James T. Watson – “Can’t We All Just Get Along? Domestic Disputes and Warfare in the Prehistoric Sonoran Desert”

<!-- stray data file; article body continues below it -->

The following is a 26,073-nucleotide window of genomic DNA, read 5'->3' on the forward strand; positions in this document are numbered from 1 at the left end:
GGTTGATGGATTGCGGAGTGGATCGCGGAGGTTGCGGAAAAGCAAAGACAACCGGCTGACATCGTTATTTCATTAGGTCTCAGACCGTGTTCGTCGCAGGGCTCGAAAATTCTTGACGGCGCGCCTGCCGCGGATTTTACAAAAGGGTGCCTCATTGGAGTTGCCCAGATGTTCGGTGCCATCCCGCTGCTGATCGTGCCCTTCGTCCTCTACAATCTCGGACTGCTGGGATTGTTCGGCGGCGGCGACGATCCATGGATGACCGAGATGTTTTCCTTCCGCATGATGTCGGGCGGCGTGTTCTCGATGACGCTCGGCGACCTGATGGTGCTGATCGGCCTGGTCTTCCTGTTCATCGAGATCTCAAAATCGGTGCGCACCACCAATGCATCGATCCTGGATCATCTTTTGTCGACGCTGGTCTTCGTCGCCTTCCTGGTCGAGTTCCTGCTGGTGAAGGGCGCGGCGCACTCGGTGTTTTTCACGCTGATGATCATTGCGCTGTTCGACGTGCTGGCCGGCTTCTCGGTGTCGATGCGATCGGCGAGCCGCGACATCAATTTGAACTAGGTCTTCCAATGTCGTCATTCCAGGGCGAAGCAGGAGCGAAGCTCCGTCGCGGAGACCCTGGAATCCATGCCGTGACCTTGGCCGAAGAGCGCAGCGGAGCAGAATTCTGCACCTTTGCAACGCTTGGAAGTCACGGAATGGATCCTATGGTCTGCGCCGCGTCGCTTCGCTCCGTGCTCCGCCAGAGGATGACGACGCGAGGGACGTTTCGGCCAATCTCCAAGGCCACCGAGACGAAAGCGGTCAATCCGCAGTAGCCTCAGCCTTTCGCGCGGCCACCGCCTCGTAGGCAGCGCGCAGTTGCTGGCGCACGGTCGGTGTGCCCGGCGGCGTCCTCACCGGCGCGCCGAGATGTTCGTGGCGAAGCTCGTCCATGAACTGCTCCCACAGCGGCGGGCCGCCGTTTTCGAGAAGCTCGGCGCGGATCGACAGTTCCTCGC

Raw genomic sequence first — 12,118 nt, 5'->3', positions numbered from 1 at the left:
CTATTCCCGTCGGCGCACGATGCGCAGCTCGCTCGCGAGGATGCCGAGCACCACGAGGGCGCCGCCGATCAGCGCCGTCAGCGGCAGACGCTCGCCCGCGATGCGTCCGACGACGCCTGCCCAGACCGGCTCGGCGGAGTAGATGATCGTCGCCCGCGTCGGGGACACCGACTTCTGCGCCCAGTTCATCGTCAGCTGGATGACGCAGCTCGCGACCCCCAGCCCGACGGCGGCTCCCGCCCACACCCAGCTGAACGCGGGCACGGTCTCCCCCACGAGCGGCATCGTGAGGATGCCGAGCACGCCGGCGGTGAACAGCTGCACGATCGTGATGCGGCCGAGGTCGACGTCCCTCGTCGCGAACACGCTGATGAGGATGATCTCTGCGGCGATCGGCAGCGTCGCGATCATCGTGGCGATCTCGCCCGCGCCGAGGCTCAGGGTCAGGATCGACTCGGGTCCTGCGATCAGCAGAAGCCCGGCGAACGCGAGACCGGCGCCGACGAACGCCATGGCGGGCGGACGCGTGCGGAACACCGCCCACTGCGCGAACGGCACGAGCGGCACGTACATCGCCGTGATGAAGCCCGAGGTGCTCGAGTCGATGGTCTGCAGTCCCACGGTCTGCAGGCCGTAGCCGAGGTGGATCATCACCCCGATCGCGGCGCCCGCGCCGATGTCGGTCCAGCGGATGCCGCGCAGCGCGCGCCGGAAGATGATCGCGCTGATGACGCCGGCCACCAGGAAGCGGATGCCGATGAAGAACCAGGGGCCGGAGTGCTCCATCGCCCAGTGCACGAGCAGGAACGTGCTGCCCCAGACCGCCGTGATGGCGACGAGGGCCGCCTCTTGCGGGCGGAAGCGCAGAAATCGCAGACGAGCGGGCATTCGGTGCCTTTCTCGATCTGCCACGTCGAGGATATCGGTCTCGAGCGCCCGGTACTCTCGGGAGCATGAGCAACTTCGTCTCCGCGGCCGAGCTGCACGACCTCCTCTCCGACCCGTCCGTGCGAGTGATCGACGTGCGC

Sibling squabbles. Coworker disagreements. Political sniping. Government protests. Full-scale warfare. The contentious nature of humans is neither new nor modern, nor exclusive to specific parts of the world. Anthropologists all over the world strive to understand our most destructive motivations and behaviors. Numerous studies have documented violence, warfare, and perhaps even cannibalism throughout the prehistoric Desert West. Traumatic injuries are common among skeletal samples from early farming communities of the Sonoran Desert and have the potential to document some of the earliest evidence for interpersonal violence in this region. Skeletal trauma observed in a large sample of individuals from the Early Agricultural period (2100 B.C.-A.D. 50) site of La Playa, located in northern Sonora, yields strong evidence for regular violent interactions among early farmers in the Sonoran Desert. Violence is also manifest in the unusual and irreverent interment of several individuals at the site. As residents of the earliest permanent village settlements based on agricultural investment in the region, members of these irrigation communities likely experienced considerable social tensions generated by balancing public cooperation for the management and maintenance of irrigation systems and private property interests among households controlling agricultural fields and production. Investments at specific (irrigable) locations along a narrow floodplain would have also made communities vulnerable to conflict with adjacent farming communities.
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